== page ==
Who’s ya Granny?

Posted on 02nd September 2010 | in Community

Norma Hinson, a member of  The Ambler team, called her mother’s mother “Grandma” but noted that her grandmother was very proud of all her names.

Elizabeth Alice Jane (Macdonald) Dawson (known to family and friends as Jean) was born in Montrose, Scotland, in about 1886.
Jean was the first of five children, not unusually born at home, and lived with her mother and four siblings in Montrose while her father was away at sea for two years at a time. Happens that the children were all born in late November, every other year.

In 1898, when Jean Macdonald was just 12, the family came south, to live in Amble. Norma’s mother used to describe the scene of her great-grandparents and their children and luggage on the Amble quayside, having arrived by boat. It is likely that her great-grandfather had visited the port while a full-time seaman. The family first settled into a house at the end of Blackwood Street.

Some time before 1911, Jean married John Dawson, better known as Jack. Their son Edward (Ted) has family still living in Amble. A daughter died aged 21. Norma’s mother, Elsie, was the youngest of the three. For a time the Dawsons lived at 53 High Street.

Jack Dawson was a trimmer on the boats that were laden with coal brought down to the Harbour by rail. As a wagon tipped its load into the hold, a pair of trimmers would ensure that the coal was level and evenly distributed. The boat owners paid the trimmers, one of whom was responsible for collecting and sharing out the money.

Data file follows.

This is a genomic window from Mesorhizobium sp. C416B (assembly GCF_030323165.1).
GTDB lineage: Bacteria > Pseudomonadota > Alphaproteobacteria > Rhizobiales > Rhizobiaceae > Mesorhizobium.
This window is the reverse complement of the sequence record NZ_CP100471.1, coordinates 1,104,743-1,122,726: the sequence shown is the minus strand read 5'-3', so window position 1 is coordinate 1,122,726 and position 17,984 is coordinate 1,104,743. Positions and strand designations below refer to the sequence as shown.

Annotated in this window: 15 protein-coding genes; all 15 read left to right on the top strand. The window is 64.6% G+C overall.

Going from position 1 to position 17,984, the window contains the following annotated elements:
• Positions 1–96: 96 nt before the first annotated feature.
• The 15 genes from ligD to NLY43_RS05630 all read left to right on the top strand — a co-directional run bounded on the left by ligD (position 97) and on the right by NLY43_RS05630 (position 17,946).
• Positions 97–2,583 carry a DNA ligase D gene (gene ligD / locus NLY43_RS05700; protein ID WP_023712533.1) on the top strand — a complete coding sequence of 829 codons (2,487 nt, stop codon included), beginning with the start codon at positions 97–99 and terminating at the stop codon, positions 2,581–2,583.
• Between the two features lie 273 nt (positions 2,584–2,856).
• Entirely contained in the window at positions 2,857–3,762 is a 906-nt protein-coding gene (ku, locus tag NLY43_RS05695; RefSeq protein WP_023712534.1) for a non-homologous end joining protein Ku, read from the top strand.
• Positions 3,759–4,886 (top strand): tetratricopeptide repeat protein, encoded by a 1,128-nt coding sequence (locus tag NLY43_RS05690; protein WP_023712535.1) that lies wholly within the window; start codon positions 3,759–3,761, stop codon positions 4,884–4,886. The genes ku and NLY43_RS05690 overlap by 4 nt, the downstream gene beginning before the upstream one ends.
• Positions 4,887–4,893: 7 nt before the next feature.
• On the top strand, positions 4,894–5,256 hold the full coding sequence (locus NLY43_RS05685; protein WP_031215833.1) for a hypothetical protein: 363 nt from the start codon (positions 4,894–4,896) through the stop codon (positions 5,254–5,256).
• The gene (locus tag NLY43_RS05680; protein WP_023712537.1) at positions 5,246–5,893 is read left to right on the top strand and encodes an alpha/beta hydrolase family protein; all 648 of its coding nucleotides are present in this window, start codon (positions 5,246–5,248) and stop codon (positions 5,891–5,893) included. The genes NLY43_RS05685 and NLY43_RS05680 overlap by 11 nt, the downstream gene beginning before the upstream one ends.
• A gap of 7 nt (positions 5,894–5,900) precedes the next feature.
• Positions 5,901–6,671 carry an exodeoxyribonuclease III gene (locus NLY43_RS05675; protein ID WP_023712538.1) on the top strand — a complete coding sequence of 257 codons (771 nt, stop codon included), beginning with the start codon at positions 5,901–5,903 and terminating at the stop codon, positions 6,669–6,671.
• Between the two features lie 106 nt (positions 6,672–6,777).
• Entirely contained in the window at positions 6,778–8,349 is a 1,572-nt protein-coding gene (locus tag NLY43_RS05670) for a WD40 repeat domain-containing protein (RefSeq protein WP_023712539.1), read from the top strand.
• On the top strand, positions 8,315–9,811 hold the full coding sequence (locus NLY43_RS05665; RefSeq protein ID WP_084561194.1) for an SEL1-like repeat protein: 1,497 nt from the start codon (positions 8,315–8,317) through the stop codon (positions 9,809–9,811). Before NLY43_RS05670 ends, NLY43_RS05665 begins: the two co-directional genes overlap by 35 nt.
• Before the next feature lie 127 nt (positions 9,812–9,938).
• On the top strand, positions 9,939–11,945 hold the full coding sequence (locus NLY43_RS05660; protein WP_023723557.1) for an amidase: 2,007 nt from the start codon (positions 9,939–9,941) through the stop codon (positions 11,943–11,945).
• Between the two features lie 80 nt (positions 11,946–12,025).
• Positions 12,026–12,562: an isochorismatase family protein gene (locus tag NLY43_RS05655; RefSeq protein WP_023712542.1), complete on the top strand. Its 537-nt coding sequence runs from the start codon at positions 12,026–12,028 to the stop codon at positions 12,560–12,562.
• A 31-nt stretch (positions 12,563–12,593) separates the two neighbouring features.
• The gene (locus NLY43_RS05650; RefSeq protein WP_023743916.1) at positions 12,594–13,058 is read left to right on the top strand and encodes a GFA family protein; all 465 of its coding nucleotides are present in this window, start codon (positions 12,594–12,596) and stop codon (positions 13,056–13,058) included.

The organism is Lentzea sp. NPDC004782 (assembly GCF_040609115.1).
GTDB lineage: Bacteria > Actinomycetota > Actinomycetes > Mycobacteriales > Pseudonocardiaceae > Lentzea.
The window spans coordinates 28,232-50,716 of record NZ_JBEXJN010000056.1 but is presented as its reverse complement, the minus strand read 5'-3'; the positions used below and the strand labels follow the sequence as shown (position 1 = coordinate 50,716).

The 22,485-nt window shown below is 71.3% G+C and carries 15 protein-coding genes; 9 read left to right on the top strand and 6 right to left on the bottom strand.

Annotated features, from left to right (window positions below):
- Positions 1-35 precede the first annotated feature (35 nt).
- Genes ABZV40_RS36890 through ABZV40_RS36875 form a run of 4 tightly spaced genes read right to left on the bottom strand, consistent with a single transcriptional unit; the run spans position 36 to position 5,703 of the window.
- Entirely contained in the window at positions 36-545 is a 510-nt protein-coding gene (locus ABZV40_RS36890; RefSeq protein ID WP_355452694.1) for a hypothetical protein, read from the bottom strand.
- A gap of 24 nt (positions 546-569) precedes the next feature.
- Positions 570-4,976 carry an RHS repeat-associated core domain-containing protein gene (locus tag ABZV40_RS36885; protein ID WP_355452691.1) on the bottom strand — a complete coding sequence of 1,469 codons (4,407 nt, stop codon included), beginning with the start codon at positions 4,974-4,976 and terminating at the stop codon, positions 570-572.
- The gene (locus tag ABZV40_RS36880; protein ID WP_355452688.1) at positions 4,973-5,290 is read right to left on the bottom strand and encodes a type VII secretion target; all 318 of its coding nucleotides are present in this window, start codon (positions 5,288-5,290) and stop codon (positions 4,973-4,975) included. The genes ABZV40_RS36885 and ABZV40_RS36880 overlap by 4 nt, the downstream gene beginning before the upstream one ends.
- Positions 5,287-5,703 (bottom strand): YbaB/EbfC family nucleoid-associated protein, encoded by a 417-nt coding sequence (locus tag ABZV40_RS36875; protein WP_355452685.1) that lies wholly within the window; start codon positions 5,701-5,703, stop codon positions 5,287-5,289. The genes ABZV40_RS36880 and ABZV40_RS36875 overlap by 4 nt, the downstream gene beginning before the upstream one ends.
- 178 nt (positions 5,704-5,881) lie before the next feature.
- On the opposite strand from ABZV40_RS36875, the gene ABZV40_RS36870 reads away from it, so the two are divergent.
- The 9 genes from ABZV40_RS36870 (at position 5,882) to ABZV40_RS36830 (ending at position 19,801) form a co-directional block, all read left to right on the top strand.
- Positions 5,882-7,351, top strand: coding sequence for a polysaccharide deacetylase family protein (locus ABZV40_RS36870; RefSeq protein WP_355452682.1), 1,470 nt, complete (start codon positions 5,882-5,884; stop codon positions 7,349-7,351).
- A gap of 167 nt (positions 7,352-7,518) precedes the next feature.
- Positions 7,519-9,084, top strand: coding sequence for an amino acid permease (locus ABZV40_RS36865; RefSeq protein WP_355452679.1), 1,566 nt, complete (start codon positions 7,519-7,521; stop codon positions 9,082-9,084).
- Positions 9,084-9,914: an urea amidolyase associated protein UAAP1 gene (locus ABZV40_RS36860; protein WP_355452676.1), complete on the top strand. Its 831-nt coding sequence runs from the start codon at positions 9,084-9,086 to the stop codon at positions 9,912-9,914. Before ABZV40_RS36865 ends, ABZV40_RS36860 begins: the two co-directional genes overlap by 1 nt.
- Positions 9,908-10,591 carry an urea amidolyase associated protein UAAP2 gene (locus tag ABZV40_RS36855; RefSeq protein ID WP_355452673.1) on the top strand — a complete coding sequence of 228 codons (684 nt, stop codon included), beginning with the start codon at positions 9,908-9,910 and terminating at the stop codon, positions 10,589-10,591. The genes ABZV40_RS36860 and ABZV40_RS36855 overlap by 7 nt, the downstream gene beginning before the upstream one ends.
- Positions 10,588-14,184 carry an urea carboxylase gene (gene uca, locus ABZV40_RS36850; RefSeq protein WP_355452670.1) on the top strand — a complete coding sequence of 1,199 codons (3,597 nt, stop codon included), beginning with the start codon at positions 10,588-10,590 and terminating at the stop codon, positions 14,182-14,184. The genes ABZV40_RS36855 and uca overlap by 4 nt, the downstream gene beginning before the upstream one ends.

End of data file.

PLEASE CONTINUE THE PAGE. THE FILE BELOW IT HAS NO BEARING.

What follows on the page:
During the First World War the Dawsons had moved south to Newcastle where Jean’s parents were living. Grandma Jean had taken a rather unusual job for a woman: she was a foreman on a building site in Newcastle. The War over, the Dawsons lived on Gibson Street back in Amble.

In her later years, after her husband had passed away, Jean enjoyed a half-pint shandy once a week at the Wellwood Arms with a friend, Mrs Hall.

Jean Macdonald Dawson died in 1963. During the last five years of her life, Jean stayed at home. She listened to the radio at night, discussing what she’d heard the next day. More remarkable, perhaps, were the many changes she had seen in Amble in her lifetime.

Ross Eldridge

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